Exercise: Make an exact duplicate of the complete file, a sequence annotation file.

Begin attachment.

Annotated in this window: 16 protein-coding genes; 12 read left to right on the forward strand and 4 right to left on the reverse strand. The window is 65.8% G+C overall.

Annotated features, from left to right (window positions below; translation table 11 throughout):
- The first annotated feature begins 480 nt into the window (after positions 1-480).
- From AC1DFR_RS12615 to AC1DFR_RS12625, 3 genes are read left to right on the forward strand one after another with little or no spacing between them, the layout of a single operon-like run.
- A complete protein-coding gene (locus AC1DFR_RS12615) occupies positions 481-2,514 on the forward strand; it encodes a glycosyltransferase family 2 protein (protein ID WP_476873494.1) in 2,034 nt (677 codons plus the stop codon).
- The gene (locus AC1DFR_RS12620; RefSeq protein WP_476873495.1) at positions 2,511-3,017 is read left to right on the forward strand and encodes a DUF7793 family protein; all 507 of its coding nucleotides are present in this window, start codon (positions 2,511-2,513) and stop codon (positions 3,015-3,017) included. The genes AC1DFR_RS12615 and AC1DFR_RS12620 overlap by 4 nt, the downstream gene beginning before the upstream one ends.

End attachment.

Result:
Annotated in this window: 16 protein-coding genes; 12 read left to right on the forward strand and 4 right to left on the reverse strand. The window is 65.8% G+C overall.

Annotated features, from left to right (window positions below; translation table 11 throughout):
- The first annotated feature begins 480 nt into the window (after positions 1-480).
- From AC1DFR_RS12615 to AC1DFR_RS12625, 3 genes are read left to right on the forward strand one after another with little or no spacing between them, the layout of a single operon-like run.
- A complete protein-coding gene (locus AC1DFR_RS12615) occupies positions 481-2,514 on the forward strand; it encodes a glycosyltransferase family 2 protein (protein ID WP_476873494.1) in 2,034 nt (677 codons plus the stop codon).
- The gene (locus AC1DFR_RS12620; RefSeq protein WP_476873495.1) at positions 2,511-3,017 is read left to right on the forward strand and encodes a DUF7793 family protein; all 507 of its coding nucleotides are present in this window, start codon (positions 2,511-2,513) and stop codon (positions 3,015-3,017) included. The genes AC1DFR_RS12615 and AC1DFR_RS12620 overlap by 4 nt, the downstream gene beginning before the upstream one ends.